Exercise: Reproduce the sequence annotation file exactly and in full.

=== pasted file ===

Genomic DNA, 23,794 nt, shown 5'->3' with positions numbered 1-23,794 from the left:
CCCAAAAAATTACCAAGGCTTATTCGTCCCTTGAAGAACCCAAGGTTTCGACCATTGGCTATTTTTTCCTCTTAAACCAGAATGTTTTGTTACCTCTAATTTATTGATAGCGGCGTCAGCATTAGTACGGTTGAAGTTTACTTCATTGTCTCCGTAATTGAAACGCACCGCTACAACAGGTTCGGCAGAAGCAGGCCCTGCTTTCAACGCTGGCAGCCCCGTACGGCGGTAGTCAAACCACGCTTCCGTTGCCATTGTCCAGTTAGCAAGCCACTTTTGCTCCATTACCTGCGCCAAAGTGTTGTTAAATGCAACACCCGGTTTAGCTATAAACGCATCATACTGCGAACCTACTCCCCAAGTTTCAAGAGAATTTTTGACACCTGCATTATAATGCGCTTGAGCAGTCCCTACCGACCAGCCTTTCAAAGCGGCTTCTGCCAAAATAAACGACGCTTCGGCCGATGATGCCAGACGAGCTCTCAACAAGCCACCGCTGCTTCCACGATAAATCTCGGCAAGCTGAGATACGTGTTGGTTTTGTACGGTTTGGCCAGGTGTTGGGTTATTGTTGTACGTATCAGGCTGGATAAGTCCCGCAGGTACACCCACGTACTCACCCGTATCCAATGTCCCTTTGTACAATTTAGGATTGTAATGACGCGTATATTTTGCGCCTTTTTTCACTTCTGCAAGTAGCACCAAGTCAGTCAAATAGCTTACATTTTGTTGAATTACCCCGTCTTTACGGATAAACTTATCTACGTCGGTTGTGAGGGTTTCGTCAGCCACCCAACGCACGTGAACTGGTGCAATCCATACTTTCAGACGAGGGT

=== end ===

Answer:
Genomic DNA, 23,794 nt, shown 5'->3' with positions numbered 1-23,794 from the left:
CCCAAAAAATTACCAAGGCTTATTCGTCCCTTGAAGAACCCAAGGTTTCGACCATTGGCTATTTTTTCCTCTTAAACCAGAATGTTTTGTTACCTCTAATTTATTGATAGCGGCGTCAGCATTAGTACGGTTGAAGTTTACTTCATTGTCTCCGTAATTGAAACGCACCGCTACAACAGGTTCGGCAGAAGCAGGCCCTGCTTTCAACGCTGGCAGCCCCGTACGGCGGTAGTCAAACCACGCTTCCGTTGCCATTGTCCAGTTAGCAAGCCACTTTTGCTCCATTACCTGCGCCAAAGTGTTGTTAAATGCAACACCCGGTTTAGCTATAAACGCATCATACTGCGAACCTACTCCCCAAGTTTCAAGAGAATTTTTGACACCTGCATTATAATGCGCTTGAGCAGTCCCTACCGACCAGCCTTTCAAAGCGGCTTCTGCCAAAATAAACGACGCTTCGGCCGATGATGCCAGACGAGCTCTCAACAAGCCACCGCTGCTTCCACGATAAATCTCGGCAAGCTGAGATACGTGTTGGTTTTGTACGGTTTGGCCAGGTGTTGGGTTATTGTTGTACGTATCAGGCTGGATAAGTCCCGCAGGTACACCCACGTACTCACCCGTATCCAATGTCCCTTTGTACAATTTAGGATTGTAATGACGCGTATATTTTGCGCCTTTTTTCACTTCTGCAAGTAGCACCAAGTCAGTCAAATAGCTTACATTTTGTTGAATTACCCCGTCTTTACGGATAAACTTATCTACGTCGGTTGTGAGGGTTTCGTCAGCCACCCAACGCACGTGAACTGGTGCAATCCATACTTTCAGACGAGGGT